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Jul 3, 201811:03 AMInside Wisconsin

with Tom Still

Technologies on display at Foxconn event will help drive Wisconsin’s economy

(page 1 of 2)

Inside the Foxconn Technology Group’s prototype production center in Racine County, the show that naturally attracted the most news media attention starred President Trump, House Speaker Paul Ryan, and Gov. Scott Walker.

Just outside the hall where Trump, Ryan, Walker, and others spoke Thursday afternoon, the real luminaries weren’t politicians or even people — but technologies that will place Wisconsin on the leading edge of an American revolution in manufacturing and health care.

The size and scope of Foxconn’s emerging presence in Wisconsin was on display for a groundbreaking ceremony that left even those familiar with the project in awe of what’s to come as the world’s fourth-largest tech company imbeds itself in the state.

The standard descriptor of Foxconn is that of a company that assembles iPhones and television sets. That’s true, but it’s also a company with technologies to combat cancer; enhance learning for students of all ages; improve manufacturing quality and efficiency; store and retrieve massive amounts of medical data; create sustainable systems; and support legacy business sectors such as retail, aviation, and transportation.

A tour of Foxconn’s exhibits was like a trip to an Epcot Center of technology, with something to amaze every visitor. Even if the 2,900-acre campus does not grow into “the eighth wonder of the world,” as Trump predicted, the company will redefine Wisconsin’s economy precisely because so many of its technologies build upon existing strengths. Consider these examples:

  • Through its Smart Technologies arm, Foxconn holds the largest market share in interactive technology for schools in the United States. About 25% of all U.S. schools license the Smart Software Suite. One of the most familiar products is the “Smart Board,” an evolution of the traditional white board.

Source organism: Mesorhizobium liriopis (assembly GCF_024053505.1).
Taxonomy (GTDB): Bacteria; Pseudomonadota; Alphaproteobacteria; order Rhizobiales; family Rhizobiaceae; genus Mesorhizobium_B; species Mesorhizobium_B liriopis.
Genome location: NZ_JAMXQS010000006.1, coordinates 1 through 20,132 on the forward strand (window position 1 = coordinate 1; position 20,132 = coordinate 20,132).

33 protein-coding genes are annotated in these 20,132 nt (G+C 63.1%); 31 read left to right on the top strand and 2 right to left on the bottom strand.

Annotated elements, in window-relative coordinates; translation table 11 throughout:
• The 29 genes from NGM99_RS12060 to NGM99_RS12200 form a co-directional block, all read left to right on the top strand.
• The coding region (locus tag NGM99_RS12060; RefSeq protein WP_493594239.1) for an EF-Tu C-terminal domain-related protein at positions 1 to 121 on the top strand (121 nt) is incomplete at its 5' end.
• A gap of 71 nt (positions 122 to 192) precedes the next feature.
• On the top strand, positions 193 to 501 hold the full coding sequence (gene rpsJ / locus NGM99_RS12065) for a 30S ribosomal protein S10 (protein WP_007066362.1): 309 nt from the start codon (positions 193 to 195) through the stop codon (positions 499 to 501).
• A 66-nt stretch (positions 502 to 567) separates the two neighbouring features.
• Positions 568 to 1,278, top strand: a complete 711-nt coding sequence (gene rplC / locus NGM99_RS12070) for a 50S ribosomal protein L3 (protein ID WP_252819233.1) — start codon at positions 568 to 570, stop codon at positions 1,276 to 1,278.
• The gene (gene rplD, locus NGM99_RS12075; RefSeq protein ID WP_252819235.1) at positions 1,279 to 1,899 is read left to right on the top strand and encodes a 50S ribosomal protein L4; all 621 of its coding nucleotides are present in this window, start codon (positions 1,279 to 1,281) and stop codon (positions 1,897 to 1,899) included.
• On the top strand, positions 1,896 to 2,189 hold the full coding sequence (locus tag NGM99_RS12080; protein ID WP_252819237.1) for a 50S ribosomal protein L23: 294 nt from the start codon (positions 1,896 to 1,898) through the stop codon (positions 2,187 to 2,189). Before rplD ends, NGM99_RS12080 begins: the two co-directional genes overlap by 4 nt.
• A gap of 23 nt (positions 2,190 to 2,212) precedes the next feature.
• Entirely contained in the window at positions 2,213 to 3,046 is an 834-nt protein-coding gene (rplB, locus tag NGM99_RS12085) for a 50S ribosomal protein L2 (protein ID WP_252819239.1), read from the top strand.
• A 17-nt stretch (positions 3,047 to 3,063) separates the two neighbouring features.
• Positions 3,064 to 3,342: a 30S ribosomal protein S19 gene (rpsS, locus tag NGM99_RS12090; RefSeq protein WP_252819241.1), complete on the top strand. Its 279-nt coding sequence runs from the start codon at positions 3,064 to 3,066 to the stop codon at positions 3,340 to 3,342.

• About 40% of the high-performance computing servers in the world are produced by Foxconn, which is a contract manufacturer for other brands. They form the backbone of the internet cloud by helping to store, process, and transmit massive amounts of data. A leading example is medical data used for imaging and personalized medicine, a field that has grown with the mapping of the human genome.
  • Set to be constructed in the Racine complex is the Zap-X radiosurgery system. The Zap-X is a self-contained, self-shielded therapeutic radiation device dedicated to treating brain, head, and neck lesions, both benign and malignant.
  • Industrial products that rely on artificial intelligence include internet of things quality control systems, green data center systems to monitor and control wastes, robotics, transportation logistics systems, and advanced packaging processes.

Central to the “Wisconn Valley” complex in Racine County will be production of high-definition screens to be used for purposes that include mobile devices and televisions, which are part of Foxconn’s Sharp brand, but also for next-generation uses. Autonomous vehicles, avionics, and medical imaging are among the intended uses of Foxconn’s 8k/5g platform, which produces pictures so sharp that surgeons can perform critical procedures remotely.

(Continued)

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About This Blog

Tom Still is president of the Wisconsin Technology Council. He is the former associate editor of the Wisconsin State Journal.

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